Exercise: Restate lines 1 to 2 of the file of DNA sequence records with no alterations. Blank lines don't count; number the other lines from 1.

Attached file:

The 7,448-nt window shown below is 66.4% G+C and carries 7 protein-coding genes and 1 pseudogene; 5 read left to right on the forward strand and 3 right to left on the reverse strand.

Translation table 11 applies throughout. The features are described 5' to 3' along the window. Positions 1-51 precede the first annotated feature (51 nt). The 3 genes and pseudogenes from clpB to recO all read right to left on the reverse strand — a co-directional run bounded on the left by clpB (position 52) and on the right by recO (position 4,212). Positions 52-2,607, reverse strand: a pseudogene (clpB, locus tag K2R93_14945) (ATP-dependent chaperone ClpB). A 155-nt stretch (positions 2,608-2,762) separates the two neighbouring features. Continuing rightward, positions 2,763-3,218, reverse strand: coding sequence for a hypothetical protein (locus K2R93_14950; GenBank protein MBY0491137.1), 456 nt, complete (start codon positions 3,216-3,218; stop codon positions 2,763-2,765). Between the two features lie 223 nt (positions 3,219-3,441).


The 7,448-nt window shown below is 66.4% G+C and carries 7 protein-coding genes and 1 pseudogene; 5 read left to right on the forward strand and 3 right to left on the reverse strand.

Translation table 11 applies throughout. The features are described 5' to 3' along the window. Positions 1-51 precede the first annotated feature (51 nt). The 3 genes and pseudogenes from clpB to recO all read right to left on the reverse strand — a co-directional run bounded on the left by clpB (position 52) and on the right by recO (position 4,212). Positions 52-2,607, reverse strand: a pseudogene (clpB, locus tag K2R93_14945) (ATP-dependent chaperone ClpB). A 155-nt stretch (positions 2,608-2,762) separates the two neighbouring features. Continuing rightward, positions 2,763-3,218, reverse strand: coding sequence for a hypothetical protein (locus K2R93_14950; GenBank protein MBY0491137.1), 456 nt, complete (start codon positions 3,216-3,218; stop codon positions 2,763-2,765). Between the two features lie 223 nt (positions 3,219-3,441).